Willis said...

Rocco had a similar experience one time when we were outside riding horses. Luckily my neighbor is an adoption momma/advocate/social worker. She said that he was showing typical orphan behavior when he was flailing around and refusing to be comforted. He would not look me in the eye and he consistently pushed me away. The best thing I could do, and did do, was hold him regardless and tell him it was alright and that mama loved him. Eventually he calmed down. She said that something, we'll never know, maybe triggered a memory or emotion from the orphanage. The caretakers were great in VT but I know they did not react to every little cry he had like I do. With all the children it is just impossible to do so. To ensure attachment, my neighbor just encouraged me to keep doing what I had been doing. Be there for him, always assure him all is well, and mama loves him no matter what.

I think you handled your situation well.

Heather W.

Beth said...

I'm so sorry it was so rough for both of you. Since you asked, here are my thoughts, and they are just my opinion. I don't have experience in this yet.
1. From what I have read, starting preschool is very overwhelming for little ones. They are suddenly expected to "behave", "line up", "take turns", "listen", etc. Not that she hasn't done these things already, but it's different at school. So, I would recommend that after school you go straight home and give her some time to wind down, or act up. From what I understand, they will have a huge burst of energy, and misbehaving, because they've worked so hard to do so well all day and they just can't control themselves any longer. And then many times they will crash with exhaustion.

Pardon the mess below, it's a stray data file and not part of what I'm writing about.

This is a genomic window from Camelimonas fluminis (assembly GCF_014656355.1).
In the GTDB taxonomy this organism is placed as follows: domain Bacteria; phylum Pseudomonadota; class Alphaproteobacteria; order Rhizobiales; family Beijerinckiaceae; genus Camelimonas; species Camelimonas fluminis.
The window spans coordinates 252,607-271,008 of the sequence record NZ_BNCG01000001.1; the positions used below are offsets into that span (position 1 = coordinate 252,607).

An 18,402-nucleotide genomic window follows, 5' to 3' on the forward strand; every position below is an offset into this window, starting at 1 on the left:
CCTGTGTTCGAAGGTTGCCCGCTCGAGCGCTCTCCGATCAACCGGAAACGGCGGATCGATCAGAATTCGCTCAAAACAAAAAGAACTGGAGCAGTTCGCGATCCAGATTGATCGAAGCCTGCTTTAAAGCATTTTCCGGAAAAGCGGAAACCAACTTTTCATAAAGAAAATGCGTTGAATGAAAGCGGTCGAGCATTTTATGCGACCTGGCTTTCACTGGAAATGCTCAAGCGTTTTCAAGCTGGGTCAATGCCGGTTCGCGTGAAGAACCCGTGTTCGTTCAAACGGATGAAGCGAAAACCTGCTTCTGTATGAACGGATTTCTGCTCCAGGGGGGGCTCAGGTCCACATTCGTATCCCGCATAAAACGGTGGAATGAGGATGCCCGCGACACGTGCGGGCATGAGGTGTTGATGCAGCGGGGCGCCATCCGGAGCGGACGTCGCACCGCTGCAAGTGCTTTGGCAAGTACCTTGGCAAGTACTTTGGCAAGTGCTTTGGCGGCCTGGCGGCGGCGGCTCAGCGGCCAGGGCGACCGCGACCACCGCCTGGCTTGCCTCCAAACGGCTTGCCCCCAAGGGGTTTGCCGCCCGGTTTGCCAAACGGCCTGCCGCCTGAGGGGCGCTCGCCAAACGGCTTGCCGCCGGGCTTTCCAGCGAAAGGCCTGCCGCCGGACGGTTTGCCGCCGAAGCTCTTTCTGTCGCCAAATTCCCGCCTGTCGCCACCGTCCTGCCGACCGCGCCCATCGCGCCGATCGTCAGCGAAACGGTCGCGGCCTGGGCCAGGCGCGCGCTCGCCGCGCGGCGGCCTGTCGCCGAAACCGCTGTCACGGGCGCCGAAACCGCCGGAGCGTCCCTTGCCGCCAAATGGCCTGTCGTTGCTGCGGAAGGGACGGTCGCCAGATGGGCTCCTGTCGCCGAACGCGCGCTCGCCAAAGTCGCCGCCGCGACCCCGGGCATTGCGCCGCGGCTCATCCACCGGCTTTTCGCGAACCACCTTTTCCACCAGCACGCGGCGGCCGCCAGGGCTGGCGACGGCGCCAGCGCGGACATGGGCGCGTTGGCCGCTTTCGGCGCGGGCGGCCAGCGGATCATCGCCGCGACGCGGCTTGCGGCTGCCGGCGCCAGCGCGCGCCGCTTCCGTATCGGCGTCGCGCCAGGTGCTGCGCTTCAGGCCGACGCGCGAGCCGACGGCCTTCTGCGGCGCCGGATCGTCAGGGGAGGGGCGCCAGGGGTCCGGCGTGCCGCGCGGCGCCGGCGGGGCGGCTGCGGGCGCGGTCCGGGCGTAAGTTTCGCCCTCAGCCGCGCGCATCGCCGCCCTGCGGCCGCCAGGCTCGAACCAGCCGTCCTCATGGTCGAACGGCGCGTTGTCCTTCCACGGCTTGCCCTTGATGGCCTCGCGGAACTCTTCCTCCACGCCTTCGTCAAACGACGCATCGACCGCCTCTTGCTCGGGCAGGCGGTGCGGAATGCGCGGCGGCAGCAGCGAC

2. The schedule you said the preschool has... at 11:45 they take naps and then you pick her up after nap time. Maybe you should consider just picking her up at 11:45. I mean why be at school for nap. Just go home to nap. Then she's comfortable in her own environment. I wonder if her waking up in a strange place scared her a little? And she was probably just so happy to see you when you picked her up and then thrilled to be spending time with you afterward, until suddenly she "snapped", and showed her anger at you leaving her there. I'm not saying that to make you feel bad, so please don't. I'm just trying to see it through her eyes.
3. I'm proud of you for keeping your cool during her tantrum. I know that is SO hard to do. I'm impressed.
I hope things go better for you both in the coming days.

Sarah & Seth said...

I am so sorry Kelly. I hate when Sienna cries in front of people when she has no known (well...not known to me) problem. I can tell you that as someone that worked in childcare for almost 10 years to try to stick it out for a while. I would suggest taking her school days easy in the afternoons and evenings (at home or somewhere she feels safe) and running errands with her on her days off. I truly hope that it all works out (or you could keep a flamingo book in your purse ;)

Jennifer said...